Perfect Ten: 10 favorite features that pairs of popular MMOs share

Sorry, guy.

Even though all MMORPGs compete for our time, affection, and — above all else — money, it doesn’t mean that they can’t get along. At least, in my own head. Despite our heated arguments about which games are superior, I often see the similarities rearing up more than the differences.

For today’s list, I thought it would be very “why can’t we all get along?” soothing to examine certain special features that two (or often more!) very different MMORPGs happen to share. And no, I’m not going to be listing inventory bags, cash shops, or treasure goblins anywhere here.

FFXIV and LOTRO: A chill journey through a very long storyline

For some of us, a mountain of story isn’t daunting — it’s inviting! Both Final Fantasy XIV and Lord of the Rings Online hold as their central tentpole a very, very, very lengthy and enjoyable storyline that players venture through over the course of months or even years. And both have earned a reputation as expert storytellers because of this.

ESO and SWTOR: Choices and consequences

If you’re tired of quests always resolving the same way as for everyone else in your MMO, then experience a refreshing change of pace in Elder Scrolls Online and Star Wars: The Old Republic. Both of these titles give players options that result in various consequences over the course of many quests. Sure, most of these play out merely in the narrative space, but it’s fun to have even the specter of agency in quest flow.

EverQuest II and World of Warcraft: A whole bunch of unusual player races

Here’s something weird to ponder: If you’re looking for an MMO that offers a long list of unconventional player races, there really aren’t that many games that have both diversity and sheer numbers in the character creator. But you do get this in both EverQuest II and World of Warcraft, with each sporting a nice array of fairly unique and interesting player races. Want to be a rat girl? What about a frog? Or a fox dude? Or a shambling corpse? Get in the mix here and have a good time!

EVE Online and Project Gorgon: Improving your character while offline

Only have a little bit of time to actively play an MMO but want your time away to count for something as well? Some games look for ways to turn downtime into productive time! EVE Online structured its whole skill advancement system around real-world timers, while Project Gorgon allows you to virtually hang out with certain NPCs to improve your favor with them while you’re away.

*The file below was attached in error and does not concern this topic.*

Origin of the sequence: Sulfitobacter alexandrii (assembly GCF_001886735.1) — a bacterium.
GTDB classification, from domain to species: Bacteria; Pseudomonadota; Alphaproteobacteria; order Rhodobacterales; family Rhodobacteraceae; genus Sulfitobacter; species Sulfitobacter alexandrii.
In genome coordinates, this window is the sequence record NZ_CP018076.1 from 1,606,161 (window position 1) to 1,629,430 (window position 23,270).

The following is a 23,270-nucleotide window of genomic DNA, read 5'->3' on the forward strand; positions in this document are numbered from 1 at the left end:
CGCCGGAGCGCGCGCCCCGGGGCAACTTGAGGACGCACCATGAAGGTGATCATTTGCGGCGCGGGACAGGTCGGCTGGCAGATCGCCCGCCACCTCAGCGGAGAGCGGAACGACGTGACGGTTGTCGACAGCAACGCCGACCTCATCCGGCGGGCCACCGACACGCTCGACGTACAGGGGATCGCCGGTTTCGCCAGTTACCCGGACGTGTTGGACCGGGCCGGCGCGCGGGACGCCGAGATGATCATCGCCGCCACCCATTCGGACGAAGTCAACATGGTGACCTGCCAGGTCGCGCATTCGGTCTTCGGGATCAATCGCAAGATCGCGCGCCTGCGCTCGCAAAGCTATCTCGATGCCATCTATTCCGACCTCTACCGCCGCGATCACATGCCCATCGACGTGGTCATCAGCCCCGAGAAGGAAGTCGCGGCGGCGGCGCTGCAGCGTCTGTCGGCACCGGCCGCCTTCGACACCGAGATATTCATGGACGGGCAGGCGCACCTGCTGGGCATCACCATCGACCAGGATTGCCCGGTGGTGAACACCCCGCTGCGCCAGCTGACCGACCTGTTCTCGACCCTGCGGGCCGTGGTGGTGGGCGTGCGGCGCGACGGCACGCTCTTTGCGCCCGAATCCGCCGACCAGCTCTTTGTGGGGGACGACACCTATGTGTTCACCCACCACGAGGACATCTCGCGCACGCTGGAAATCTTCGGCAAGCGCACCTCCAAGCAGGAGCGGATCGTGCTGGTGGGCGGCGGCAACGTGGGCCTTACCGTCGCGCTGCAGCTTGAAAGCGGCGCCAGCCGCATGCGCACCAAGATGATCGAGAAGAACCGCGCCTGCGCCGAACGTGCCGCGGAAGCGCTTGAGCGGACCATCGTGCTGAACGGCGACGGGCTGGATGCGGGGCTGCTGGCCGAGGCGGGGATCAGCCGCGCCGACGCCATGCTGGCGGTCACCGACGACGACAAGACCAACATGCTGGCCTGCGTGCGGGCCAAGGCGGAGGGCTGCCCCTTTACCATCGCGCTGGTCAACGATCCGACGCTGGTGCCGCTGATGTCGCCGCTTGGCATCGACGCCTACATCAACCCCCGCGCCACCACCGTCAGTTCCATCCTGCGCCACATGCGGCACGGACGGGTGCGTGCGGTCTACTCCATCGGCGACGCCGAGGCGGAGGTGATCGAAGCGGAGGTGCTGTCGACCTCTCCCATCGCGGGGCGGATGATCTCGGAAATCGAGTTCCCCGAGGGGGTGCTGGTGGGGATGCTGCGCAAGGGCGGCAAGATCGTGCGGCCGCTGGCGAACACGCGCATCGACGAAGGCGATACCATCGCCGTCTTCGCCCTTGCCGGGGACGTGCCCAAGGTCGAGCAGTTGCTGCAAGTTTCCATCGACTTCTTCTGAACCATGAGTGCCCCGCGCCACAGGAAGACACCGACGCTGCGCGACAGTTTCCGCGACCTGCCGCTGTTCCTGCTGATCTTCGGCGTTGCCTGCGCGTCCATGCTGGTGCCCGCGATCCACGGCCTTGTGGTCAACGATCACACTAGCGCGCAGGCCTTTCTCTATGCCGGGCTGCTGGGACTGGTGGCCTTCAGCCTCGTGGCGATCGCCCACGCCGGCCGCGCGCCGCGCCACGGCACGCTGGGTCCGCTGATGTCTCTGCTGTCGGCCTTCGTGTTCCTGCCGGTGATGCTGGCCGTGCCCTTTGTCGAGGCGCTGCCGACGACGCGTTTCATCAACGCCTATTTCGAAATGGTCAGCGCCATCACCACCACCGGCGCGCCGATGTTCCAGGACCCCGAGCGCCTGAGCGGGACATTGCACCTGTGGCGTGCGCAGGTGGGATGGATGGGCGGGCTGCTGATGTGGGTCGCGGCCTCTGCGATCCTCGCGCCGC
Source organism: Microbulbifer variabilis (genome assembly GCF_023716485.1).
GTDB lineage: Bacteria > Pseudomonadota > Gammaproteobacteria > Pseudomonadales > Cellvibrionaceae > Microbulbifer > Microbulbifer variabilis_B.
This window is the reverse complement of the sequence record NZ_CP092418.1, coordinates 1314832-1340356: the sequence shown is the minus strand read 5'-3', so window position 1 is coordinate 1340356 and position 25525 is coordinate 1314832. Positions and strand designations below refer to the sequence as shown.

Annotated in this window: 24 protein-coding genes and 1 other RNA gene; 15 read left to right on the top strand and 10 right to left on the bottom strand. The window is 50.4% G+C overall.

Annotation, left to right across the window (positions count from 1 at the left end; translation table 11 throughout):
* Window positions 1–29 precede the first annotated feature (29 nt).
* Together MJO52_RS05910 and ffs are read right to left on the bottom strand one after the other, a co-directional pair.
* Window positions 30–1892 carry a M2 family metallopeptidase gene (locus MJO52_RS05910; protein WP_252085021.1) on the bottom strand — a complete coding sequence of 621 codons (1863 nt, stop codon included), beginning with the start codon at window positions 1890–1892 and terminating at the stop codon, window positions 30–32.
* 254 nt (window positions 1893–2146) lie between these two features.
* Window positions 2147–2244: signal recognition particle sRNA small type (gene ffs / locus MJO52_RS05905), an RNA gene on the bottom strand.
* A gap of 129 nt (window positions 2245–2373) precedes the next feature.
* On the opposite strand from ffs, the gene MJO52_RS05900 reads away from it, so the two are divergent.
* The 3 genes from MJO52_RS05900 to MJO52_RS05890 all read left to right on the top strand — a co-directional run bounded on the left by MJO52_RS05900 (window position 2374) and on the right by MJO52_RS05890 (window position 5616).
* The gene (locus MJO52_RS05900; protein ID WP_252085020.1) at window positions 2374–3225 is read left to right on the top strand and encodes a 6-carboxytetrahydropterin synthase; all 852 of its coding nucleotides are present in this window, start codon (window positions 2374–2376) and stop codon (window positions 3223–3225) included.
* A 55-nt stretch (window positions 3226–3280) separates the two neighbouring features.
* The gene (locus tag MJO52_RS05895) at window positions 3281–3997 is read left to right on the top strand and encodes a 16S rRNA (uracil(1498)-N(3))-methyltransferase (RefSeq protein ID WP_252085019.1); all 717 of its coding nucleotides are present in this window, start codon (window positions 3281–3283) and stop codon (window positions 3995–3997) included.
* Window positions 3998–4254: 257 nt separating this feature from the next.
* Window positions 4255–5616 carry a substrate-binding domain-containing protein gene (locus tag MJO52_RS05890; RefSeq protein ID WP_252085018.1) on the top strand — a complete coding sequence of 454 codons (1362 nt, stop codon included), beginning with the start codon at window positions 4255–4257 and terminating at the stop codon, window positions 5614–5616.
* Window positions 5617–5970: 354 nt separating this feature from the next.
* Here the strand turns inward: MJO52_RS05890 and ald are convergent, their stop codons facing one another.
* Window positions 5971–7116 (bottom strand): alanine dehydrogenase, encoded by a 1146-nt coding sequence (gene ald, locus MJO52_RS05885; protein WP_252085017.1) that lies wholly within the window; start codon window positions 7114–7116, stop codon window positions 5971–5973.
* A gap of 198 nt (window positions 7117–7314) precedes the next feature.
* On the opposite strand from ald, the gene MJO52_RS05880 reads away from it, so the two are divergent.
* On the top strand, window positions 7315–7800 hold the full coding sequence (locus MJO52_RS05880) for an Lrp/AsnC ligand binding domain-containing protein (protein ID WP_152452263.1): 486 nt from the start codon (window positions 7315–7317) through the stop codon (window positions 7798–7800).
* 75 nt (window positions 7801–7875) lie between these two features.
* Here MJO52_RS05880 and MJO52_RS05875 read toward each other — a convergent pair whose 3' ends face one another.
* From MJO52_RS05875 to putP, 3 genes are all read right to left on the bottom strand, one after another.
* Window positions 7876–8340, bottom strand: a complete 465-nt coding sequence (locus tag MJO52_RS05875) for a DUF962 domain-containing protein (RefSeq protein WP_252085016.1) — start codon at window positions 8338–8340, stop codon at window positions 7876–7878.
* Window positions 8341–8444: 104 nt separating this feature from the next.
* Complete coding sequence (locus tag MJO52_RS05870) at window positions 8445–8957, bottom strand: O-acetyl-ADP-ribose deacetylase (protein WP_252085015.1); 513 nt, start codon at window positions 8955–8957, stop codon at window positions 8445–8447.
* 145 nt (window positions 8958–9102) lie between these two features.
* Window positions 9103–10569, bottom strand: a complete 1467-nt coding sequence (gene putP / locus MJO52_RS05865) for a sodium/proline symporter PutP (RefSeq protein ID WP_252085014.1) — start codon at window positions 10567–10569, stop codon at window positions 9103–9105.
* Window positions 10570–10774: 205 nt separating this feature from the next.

Guild Wars 2 and Aion: Gliding

We can all debate on the merits vs. pitfalls of flying, but I hope that the entire MMORPG community can come together and agree, once and for all, that gliding is cool beans. It’s not only a convenient way to get down from a high vantage point, but it actually uses a bit of skill to see how far you can soar before you lose your height entirely — and your flight privileges. Both Guild Wars 2 and Aion are pioneers in the gliding space. We need more!

Dungeons and Dragons Online and Neverwinter: Different takes on the same source material

This is as low-hanging fruit as they come, but I’m going to pick it anyway because I enjoy seeing how two different studios took the same IP, settings (more or less), and rulesets (more or less) and created wildly divergent MMOs. It gives one hope for future projects that try a different approach to a past game’s inspiration!

Hardcore WoW Classic and Realm of the Mad God: Permadeath

I think it’s kind of groovy that in 2024, the word “permadeath” has lost a lot of the negative stigma that it once had in this genre. It took us a long time to come back around to it, but some developers and players have found great enjoyment in the added challenge and different strategies that permadeath play delivers.

Star Trek Online and RuneScape: Single significant quests

While many MMOs number their quests in the thousands, some titles prefer to put a lot more emphasis on far fewer but more intricate and involved stories. I’ve come to appreciate these, as they make the debut of a new quest a significant gameplay addition rather than another bullet point.

RIFT and Guild Wars 1: Mix-and-match classes

Why should we be restrained to a single class in an MMO when you could mash two or more together to make your own special blend? This approach opens up a lot more build options and lets the player feel as though he or she has greater agency with shaping that character.

WildStar and Destiny 2: Hoverboards

Everything in games is better with a hoverboard. I firmly believe this, no matter what the title, genre, or developer. At least we’ve had a few MMO studios that agreed with me and let us live out our Back to the Future Part 2 fantasies by zipping around on a highly unsafe vehicle!

Everyone likes a good list, and we are no different! Perfect Ten takes an MMO topic and divvies it up into 10 delicious, entertaining, and often informative segments for your snacking pleasure. Got a good idea for a list? Email us at or with the subject line “Perfect Ten.”
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